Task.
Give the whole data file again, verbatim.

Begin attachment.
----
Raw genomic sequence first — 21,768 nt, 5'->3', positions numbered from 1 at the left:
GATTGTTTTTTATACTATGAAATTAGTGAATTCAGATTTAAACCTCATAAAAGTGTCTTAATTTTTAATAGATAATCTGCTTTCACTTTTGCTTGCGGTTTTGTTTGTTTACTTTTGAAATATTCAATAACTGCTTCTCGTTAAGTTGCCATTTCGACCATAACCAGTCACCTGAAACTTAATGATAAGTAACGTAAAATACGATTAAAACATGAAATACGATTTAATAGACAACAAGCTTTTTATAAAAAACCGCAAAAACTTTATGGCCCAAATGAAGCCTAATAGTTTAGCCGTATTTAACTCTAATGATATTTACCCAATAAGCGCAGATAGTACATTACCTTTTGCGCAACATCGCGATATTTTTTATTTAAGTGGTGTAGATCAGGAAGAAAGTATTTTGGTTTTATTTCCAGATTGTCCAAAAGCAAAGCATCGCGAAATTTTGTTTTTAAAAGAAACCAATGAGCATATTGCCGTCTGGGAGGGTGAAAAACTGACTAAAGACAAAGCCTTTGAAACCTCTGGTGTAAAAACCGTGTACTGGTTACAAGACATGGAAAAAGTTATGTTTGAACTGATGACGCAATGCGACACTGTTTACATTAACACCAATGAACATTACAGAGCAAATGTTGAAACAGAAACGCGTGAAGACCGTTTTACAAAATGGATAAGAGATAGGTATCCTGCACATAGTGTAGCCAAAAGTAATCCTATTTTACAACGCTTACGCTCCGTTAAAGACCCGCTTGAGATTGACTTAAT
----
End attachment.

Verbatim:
Raw genomic sequence first — 21,768 nt, 5'->3', positions numbered from 1 at the left:
GATTGTTTTTTATACTATGAAATTAGTGAATTCAGATTTAAACCTCATAAAAGTGTCTTAATTTTTAATAGATAATCTGCTTTCACTTTTGCTTGCGGTTTTGTTTGTTTACTTTTGAAATATTCAATAACTGCTTCTCGTTAAGTTGCCATTTCGACCATAACCAGTCACCTGAAACTTAATGATAAGTAACGTAAAATACGATTAAAACATGAAATACGATTTAATAGACAACAAGCTTTTTATAAAAAACCGCAAAAACTTTATGGCCCAAATGAAGCCTAATAGTTTAGCCGTATTTAACTCTAATGATATTTACCCAATAAGCGCAGATAGTACATTACCTTTTGCGCAACATCGCGATATTTTTTATTTAAGTGGTGTAGATCAGGAAGAAAGTATTTTGGTTTTATTTCCAGATTGTCCAAAAGCAAAGCATCGCGAAATTTTGTTTTTAAAAGAAACCAATGAGCATATTGCCGTCTGGGAGGGTGAAAAACTGACTAAAGACAAAGCCTTTGAAACCTCTGGTGTAAAAACCGTGTACTGGTTACAAGACATGGAAAAAGTTATGTTTGAACTGATGACGCAATGCGACACTGTTTACATTAACACCAATGAACATTACAGAGCAAATGTTGAAACAGAAACGCGTGAAGACCGTTTTACAAAATGGATAAGAGATAGGTATCCTGCACATAGTGTAGCCAAAAGTAATCCTATTTTACAACGCTTACGCTCCGTTAAAGACCCGCTTGAGATTGACTTAAT